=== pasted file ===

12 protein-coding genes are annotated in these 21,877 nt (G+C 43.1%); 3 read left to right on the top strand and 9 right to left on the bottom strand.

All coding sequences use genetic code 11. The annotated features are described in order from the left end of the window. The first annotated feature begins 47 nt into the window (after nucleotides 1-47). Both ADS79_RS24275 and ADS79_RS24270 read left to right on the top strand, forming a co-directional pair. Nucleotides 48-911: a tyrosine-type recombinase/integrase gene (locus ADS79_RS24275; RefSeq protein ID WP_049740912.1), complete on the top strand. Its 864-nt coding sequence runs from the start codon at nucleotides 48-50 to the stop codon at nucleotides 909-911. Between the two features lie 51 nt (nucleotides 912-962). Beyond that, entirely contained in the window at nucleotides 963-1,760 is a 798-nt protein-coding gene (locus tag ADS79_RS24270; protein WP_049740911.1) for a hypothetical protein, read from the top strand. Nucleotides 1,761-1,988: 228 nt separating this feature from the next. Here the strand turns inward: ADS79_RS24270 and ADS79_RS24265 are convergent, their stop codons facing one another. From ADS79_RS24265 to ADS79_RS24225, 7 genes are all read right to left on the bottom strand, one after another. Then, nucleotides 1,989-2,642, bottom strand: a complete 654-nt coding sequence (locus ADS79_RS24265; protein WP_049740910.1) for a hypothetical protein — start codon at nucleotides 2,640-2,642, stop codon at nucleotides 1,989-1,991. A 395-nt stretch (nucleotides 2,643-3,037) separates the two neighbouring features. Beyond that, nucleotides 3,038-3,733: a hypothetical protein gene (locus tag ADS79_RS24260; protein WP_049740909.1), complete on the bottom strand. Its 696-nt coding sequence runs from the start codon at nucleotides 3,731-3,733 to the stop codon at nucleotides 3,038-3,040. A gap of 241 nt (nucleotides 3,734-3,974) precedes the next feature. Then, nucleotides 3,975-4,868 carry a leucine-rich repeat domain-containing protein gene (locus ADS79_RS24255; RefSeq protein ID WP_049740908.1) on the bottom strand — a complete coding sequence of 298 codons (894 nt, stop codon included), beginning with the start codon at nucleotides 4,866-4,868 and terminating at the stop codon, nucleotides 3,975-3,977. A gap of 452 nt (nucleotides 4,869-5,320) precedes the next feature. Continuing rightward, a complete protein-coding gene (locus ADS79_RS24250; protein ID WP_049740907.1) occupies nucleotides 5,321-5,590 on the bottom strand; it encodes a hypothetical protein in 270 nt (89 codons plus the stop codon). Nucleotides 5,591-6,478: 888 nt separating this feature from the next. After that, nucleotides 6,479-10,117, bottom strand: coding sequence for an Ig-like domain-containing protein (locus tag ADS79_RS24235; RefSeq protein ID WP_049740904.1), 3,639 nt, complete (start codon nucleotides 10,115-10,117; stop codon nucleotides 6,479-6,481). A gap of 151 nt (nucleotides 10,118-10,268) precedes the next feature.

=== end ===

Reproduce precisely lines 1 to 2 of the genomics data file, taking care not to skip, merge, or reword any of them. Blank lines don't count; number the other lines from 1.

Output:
12 protein-coding genes are annotated in these 21,877 nt (G+C 43.1%); 3 read left to right on the top strand and 9 right to left on the bottom strand.

All coding sequences use genetic code 11. The annotated features are described in order from the left end of the window. The first annotated feature begins 47 nt into the window (after nucleotides 1-47). Both ADS79_RS24275 and ADS79_RS24270 read left to right on the top strand, forming a co-directional pair. Nucleotides 48-911: a tyrosine-type recombinase/integrase gene (locus ADS79_RS24275; RefSeq protein ID WP_049740912.1), complete on the top strand. Its 864-nt coding sequence runs from the start codon at nucleotides 48-50 to the stop codon at nucleotides 909-911. Between the two features lie 51 nt (nucleotides 912-962). Beyond that, entirely contained in the window at nucleotides 963-1,760 is a 798-nt protein-coding gene (locus tag ADS79_RS24270; protein WP_049740911.1) for a hypothetical protein, read from the top strand. Nucleotides 1,761-1,988: 228 nt separating this feature from the next. Here the strand turns inward: ADS79_RS24270 and ADS79_RS24265 are convergent, their stop codons facing one another. From ADS79_RS24265 to ADS79_RS24225, 7 genes are all read right to left on the bottom strand, one after another. Then, nucleotides 1,989-2,642, bottom strand: a complete 654-nt coding sequence (locus ADS79_RS24265; protein WP_049740910.1) for a hypothetical protein — start codon at nucleotides 2,640-2,642, stop codon at nucleotides 1,989-1,991. A 395-nt stretch (nucleotides 2,643-3,037) separates the two neighbouring features. Beyond that, nucleotides 3,038-3,733: a hypothetical protein gene (locus tag ADS79_RS24260; protein WP_049740909.1), complete on the bottom strand. Its 696-nt coding sequence runs from the start codon at nucleotides 3,731-3,733 to the stop codon at nucleotides 3,038-3,040. A gap of 241 nt (nucleotides 3,734-3,974) precedes the next feature. Then, nucleotides 3,975-4,868 carry a leucine-rich repeat domain-containing protein gene (locus ADS79_RS24255; RefSeq protein ID WP_049740908.1) on the bottom strand — a complete coding sequence of 298 codons (894 nt, stop codon included), beginning with the start codon at nucleotides 4,866-4,868 and terminating at the stop codon, nucleotides 3,975-3,977. A gap of 452 nt (nucleotides 4,869-5,320) precedes the next feature. Continuing rightward, a complete protein-coding gene (locus ADS79_RS24250; protein ID WP_049740907.1) occupies nucleotides 5,321-5,590 on the bottom strand; it encodes a hypothetical protein in 270 nt (89 codons plus the stop codon). Nucleotides 5,591-6,478: 888 nt separating this feature from the next. After that, nucleotides 6,479-10,117, bottom strand: coding sequence for an Ig-like domain-containing protein (locus tag ADS79_RS24235; RefSeq protein ID WP_049740904.1), 3,639 nt, complete (start codon nucleotides 10,115-10,117; stop codon nucleotides 6,479-6,481). A gap of 151 nt (nucleotides 10,118-10,268) precedes the next feature.